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Short Story Prize

The Shortlist: Q&A with Salvatore Difalco

There are ten names on the shortlist for this year’s CBC Short Story Prize. But before we announce the winner, we want to let you know a little about the writers whose stories rose to the top. 

Salvatore Difalco lives in Toronto where he works as an Italian translator. His story, "Look How Pretty", is shortlisted for the 2011-2012 CBC Short Story Prize. 

1. Tell us about yourself
Hamilton born, I've resided in Toronto on and off since 1980, with a recent hiatus in Niagara Falls where I worked as a counsellor in a maximum security youth prison. These days I earn my keep translating.  

2. What do you usually write?  
I've written in just about every form, but lately I've returned to poetry.

3. Have you submitted to the competition before?  
I have not.

4. What is your story about? 
My story is about a woman with Lewy-body dementia, a merciless illness.  

5. What was the inspiration for your story? 
My mother, a beautiful, vital woman, was stricken with the illness some years back. I've always wondered what that reality was really like for her. i.e. losing piecemeal her essential self, her memories, her emotional and cognitive connections, how terrifying, how strange.

6. How long did you work on the story? How many drafts did you write? 
I originally wrote another story about the same theme, from the perspective of the children. I worked on it for weeks, scrapping it several times, and never could get it right. Then one afternoon I thought about my mother's voice and how as she got sicker and more disoriented she spoke in these heartbreaking monologues, trying to hold her reality together, before the illness completely destroyed her ability to speak and think. I simply put myself in her shoes. The story came out in one blast, pretty much as it is.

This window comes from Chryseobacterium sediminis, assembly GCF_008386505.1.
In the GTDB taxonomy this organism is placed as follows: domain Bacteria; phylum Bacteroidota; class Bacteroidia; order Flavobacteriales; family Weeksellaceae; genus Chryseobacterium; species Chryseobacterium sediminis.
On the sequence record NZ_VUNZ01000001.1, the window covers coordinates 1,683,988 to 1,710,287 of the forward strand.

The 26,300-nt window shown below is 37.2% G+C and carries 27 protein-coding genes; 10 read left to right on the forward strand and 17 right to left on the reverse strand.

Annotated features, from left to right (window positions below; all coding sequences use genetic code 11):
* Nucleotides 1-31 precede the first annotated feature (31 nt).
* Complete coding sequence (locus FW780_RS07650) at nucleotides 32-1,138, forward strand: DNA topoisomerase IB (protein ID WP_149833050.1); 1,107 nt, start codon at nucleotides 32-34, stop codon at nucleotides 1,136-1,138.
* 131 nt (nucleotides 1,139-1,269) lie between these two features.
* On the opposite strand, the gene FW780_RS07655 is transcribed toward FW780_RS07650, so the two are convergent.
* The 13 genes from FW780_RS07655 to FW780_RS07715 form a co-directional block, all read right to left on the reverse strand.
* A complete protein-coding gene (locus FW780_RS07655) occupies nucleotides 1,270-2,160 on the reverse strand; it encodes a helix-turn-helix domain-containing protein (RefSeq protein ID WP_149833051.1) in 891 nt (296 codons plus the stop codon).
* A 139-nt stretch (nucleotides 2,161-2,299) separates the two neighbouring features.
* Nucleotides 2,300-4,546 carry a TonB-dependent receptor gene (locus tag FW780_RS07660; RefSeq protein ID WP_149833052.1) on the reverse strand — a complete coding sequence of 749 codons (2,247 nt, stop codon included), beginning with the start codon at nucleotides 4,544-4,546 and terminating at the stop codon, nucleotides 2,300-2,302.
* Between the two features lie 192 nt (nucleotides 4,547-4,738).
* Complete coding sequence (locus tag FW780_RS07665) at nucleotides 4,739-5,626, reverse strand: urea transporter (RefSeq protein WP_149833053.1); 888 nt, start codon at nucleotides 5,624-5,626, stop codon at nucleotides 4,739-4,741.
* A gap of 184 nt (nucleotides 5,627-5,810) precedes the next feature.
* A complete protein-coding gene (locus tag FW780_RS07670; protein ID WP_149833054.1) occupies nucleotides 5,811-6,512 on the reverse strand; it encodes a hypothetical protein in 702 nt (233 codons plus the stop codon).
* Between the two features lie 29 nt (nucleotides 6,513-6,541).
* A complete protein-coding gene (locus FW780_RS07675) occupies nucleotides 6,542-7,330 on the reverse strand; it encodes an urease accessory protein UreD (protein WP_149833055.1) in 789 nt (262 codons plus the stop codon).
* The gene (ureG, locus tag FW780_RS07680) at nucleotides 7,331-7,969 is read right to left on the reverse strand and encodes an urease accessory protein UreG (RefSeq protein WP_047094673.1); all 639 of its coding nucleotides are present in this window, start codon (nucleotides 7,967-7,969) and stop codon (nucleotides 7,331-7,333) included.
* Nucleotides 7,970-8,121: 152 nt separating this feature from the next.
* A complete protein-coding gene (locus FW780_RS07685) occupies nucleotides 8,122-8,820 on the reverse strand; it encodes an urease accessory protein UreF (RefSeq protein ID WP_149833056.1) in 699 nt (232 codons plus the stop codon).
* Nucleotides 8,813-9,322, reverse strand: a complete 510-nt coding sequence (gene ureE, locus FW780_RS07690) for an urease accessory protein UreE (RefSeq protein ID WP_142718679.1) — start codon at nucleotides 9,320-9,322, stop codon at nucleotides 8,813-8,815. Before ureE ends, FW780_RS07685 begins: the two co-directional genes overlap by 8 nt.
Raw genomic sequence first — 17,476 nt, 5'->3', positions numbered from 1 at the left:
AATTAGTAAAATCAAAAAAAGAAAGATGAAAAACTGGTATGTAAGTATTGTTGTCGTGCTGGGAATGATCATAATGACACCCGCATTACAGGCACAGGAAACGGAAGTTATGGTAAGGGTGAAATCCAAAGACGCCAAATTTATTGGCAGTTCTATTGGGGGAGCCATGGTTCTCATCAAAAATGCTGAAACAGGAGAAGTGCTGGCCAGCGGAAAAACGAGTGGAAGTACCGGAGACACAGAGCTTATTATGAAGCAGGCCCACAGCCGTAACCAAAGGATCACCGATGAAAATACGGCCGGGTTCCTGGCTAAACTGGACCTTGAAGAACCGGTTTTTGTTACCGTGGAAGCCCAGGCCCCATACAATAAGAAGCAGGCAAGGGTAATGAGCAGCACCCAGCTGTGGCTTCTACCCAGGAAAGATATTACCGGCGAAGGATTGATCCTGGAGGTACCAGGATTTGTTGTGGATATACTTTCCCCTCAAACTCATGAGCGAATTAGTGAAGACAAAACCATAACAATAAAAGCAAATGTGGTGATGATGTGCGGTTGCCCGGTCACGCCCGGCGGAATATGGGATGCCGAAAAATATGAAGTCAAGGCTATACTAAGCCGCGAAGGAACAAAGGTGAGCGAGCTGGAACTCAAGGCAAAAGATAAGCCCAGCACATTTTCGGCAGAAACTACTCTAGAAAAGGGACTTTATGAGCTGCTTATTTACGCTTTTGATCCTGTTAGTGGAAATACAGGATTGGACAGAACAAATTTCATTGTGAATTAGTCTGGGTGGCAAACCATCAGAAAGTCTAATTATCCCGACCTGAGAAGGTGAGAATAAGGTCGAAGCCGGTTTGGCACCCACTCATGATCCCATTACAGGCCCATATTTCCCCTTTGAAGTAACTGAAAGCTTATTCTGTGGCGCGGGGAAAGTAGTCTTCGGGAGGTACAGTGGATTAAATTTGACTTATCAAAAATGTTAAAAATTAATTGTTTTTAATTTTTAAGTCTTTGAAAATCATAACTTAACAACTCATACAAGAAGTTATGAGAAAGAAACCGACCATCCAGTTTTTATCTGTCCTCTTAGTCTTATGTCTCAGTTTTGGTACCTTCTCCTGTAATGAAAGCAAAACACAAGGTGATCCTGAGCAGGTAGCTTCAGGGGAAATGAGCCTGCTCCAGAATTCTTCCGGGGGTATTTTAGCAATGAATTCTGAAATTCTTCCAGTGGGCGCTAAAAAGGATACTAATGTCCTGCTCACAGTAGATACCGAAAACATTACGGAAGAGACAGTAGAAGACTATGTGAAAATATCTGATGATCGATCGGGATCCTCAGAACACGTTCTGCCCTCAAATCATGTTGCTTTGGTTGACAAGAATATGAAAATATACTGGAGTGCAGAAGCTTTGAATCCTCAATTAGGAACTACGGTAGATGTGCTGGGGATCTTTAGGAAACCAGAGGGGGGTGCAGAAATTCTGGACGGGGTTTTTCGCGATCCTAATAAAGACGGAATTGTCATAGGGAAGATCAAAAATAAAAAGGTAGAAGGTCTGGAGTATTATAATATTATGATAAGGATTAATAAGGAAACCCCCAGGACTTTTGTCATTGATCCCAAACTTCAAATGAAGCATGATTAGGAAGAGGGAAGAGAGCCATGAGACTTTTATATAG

7. When did you know you wanted to be a writer? 
In high school, after a short story by John Updike—"Wife Wooing"—dazzled me.

8. Who's your favourite Canadian writer and why? 
My favourite Canadian writer, without a remote second, is Farley Mowat. Lost In The Barrens romanticized winter for me. As a kid I used to pretend that whenever my Sicilian family ate meat we were eating caribou.

9. What's your favourite short story ever written and why? 
"The Killers" by Ernest Hemingway. I've read it a thousand times and never tire of those tight white faces and ham and eggs and Sam the cook and Ole Andreson waiting to die in his room. Details. I love the story's grim little details.

Salvatore Difalco is the author of Black Rabbit & Other Stories (Anvil), and The Mountie At Niagara Falls (Anvil), a collection of microfiction.   

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